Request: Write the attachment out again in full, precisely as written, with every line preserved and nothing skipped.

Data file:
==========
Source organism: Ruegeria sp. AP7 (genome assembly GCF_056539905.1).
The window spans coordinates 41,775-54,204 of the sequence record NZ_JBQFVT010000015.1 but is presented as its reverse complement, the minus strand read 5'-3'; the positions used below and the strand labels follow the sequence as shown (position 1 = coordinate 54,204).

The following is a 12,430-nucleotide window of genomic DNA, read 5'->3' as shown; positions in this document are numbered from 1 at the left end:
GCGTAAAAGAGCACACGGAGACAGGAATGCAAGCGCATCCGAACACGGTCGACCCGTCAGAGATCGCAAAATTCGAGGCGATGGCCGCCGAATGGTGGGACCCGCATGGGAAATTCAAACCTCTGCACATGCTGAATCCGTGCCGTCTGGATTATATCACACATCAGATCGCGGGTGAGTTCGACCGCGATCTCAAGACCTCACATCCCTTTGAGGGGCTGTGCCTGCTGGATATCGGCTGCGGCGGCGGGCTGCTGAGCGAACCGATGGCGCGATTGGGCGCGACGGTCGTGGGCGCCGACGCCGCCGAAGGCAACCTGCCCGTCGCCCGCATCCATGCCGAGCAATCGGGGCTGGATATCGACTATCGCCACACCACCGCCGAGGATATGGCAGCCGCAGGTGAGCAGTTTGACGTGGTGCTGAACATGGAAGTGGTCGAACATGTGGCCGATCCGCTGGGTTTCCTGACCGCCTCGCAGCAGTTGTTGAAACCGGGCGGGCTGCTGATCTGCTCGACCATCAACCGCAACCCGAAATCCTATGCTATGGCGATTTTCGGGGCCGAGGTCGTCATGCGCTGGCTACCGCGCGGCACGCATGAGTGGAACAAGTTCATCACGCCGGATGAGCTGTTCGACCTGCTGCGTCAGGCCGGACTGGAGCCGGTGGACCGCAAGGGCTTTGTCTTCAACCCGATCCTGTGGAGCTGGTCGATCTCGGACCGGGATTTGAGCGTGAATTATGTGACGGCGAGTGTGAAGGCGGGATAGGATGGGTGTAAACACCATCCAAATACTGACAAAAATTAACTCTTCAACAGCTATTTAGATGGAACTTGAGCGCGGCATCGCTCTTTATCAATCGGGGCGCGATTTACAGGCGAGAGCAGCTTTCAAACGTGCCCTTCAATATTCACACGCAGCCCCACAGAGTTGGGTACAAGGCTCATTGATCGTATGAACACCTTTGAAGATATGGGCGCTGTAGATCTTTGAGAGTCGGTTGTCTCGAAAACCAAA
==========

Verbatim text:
Source organism: Ruegeria sp. AP7 (genome assembly GCF_056539905.1).
The window spans coordinates 41,775-54,204 of the sequence record NZ_JBQFVT010000015.1 but is presented as its reverse complement, the minus strand read 5'-3'; the positions used below and the strand labels follow the sequence as shown (position 1 = coordinate 54,204).

The following is a 12,430-nucleotide window of genomic DNA, read 5'->3' as shown; positions in this document are numbered from 1 at the left end:
GCGTAAAAGAGCACACGGAGACAGGAATGCAAGCGCATCCGAACACGGTCGACCCGTCAGAGATCGCAAAATTCGAGGCGATGGCCGCCGAATGGTGGGACCCGCATGGGAAATTCAAACCTCTGCACATGCTGAATCCGTGCCGTCTGGATTATATCACACATCAGATCGCGGGTGAGTTCGACCGCGATCTCAAGACCTCACATCCCTTTGAGGGGCTGTGCCTGCTGGATATCGGCTGCGGCGGCGGGCTGCTGAGCGAACCGATGGCGCGATTGGGCGCGACGGTCGTGGGCGCCGACGCCGCCGAAGGCAACCTGCCCGTCGCCCGCATCCATGCCGAGCAATCGGGGCTGGATATCGACTATCGCCACACCACCGCCGAGGATATGGCAGCCGCAGGTGAGCAGTTTGACGTGGTGCTGAACATGGAAGTGGTCGAACATGTGGCCGATCCGCTGGGTTTCCTGACCGCCTCGCAGCAGTTGTTGAAACCGGGCGGGCTGCTGATCTGCTCGACCATCAACCGCAACCCGAAATCCTATGCTATGGCGATTTTCGGGGCCGAGGTCGTCATGCGCTGGCTACCGCGCGGCACGCATGAGTGGAACAAGTTCATCACGCCGGATGAGCTGTTCGACCTGCTGCGTCAGGCCGGACTGGAGCCGGTGGACCGCAAGGGCTTTGTCTTCAACCCGATCCTGTGGAGCTGGTCGATCTCGGACCGGGATTTGAGCGTGAATTATGTGACGGCGAGTGTGAAGGCGGGATAGGATGGGTGTAAACACCATCCAAATACTGACAAAAATTAACTCTTCAACAGCTATTTAGATGGAACTTGAGCGCGGCATCGCTCTTTATCAATCGGGGCGCGATTTACAGGCGAGAGCAGCTTTCAAACGTGCCCTTCAATATTCACACGCAGCCCCACAGAGTTGGGTACAAGGCTCATTGATCGTATGAACACCTTTGAAGATATGGGCGCTGTAGATCTTTGAGAGTCGGTTGTCTCGAAAACCAAA